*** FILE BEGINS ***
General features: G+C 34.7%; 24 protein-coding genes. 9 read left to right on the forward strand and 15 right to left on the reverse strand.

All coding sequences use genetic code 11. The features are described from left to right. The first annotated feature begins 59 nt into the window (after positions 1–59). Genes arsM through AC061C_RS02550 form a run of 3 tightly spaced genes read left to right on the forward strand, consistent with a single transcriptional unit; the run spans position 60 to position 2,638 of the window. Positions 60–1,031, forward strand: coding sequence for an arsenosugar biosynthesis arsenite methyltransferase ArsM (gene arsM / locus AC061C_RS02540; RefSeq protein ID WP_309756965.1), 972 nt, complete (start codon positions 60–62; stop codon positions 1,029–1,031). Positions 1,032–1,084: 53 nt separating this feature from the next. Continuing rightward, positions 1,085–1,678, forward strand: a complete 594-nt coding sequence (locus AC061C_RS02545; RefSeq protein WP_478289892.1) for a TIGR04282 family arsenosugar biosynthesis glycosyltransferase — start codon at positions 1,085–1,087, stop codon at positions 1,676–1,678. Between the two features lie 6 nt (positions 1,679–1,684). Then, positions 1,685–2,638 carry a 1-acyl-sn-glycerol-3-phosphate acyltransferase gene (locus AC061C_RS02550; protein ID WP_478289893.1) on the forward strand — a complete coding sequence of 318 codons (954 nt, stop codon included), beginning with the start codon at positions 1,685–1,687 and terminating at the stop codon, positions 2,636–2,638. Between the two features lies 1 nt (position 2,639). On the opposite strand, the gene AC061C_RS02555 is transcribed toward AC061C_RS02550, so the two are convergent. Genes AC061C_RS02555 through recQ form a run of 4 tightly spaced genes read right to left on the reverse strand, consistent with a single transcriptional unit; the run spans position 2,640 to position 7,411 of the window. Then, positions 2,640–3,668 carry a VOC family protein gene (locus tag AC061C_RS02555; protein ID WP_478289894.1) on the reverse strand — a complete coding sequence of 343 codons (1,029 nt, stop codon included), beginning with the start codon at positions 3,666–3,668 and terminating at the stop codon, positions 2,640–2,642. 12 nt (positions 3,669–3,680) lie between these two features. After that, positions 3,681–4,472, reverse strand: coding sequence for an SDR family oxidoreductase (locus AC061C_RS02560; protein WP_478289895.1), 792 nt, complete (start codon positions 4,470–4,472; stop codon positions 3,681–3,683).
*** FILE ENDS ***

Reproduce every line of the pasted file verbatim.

General features: G+C 34.7%; 24 protein-coding genes. 9 read left to right on the forward strand and 15 right to left on the reverse strand.

All coding sequences use genetic code 11. The features are described from left to right. The first annotated feature begins 59 nt into the window (after positions 1–59). Genes arsM through AC061C_RS02550 form a run of 3 tightly spaced genes read left to right on the forward strand, consistent with a single transcriptional unit; the run spans position 60 to position 2,638 of the window. Positions 60–1,031, forward strand: coding sequence for an arsenosugar biosynthesis arsenite methyltransferase ArsM (gene arsM / locus AC061C_RS02540; RefSeq protein ID WP_309756965.1), 972 nt, complete (start codon positions 60–62; stop codon positions 1,029–1,031). Positions 1,032–1,084: 53 nt separating this feature from the next. Continuing rightward, positions 1,085–1,678, forward strand: a complete 594-nt coding sequence (locus AC061C_RS02545; RefSeq protein WP_478289892.1) for a TIGR04282 family arsenosugar biosynthesis glycosyltransferase — start codon at positions 1,085–1,087, stop codon at positions 1,676–1,678. Between the two features lie 6 nt (positions 1,679–1,684). Then, positions 1,685–2,638 carry a 1-acyl-sn-glycerol-3-phosphate acyltransferase gene (locus AC061C_RS02550; protein ID WP_478289893.1) on the forward strand — a complete coding sequence of 318 codons (954 nt, stop codon included), beginning with the start codon at positions 1,685–1,687 and terminating at the stop codon, positions 2,636–2,638. Between the two features lies 1 nt (position 2,639). On the opposite strand, the gene AC061C_RS02555 is transcribed toward AC061C_RS02550, so the two are convergent. Genes AC061C_RS02555 through recQ form a run of 4 tightly spaced genes read right to left on the reverse strand, consistent with a single transcriptional unit; the run spans position 2,640 to position 7,411 of the window. Then, positions 2,640–3,668 carry a VOC family protein gene (locus tag AC061C_RS02555; protein ID WP_478289894.1) on the reverse strand — a complete coding sequence of 343 codons (1,029 nt, stop codon included), beginning with the start codon at positions 3,666–3,668 and terminating at the stop codon, positions 2,640–2,642. 12 nt (positions 3,669–3,680) lie between these two features. After that, positions 3,681–4,472, reverse strand: coding sequence for an SDR family oxidoreductase (locus AC061C_RS02560; protein WP_478289895.1), 792 nt, complete (start codon positions 4,470–4,472; stop codon positions 3,681–3,683).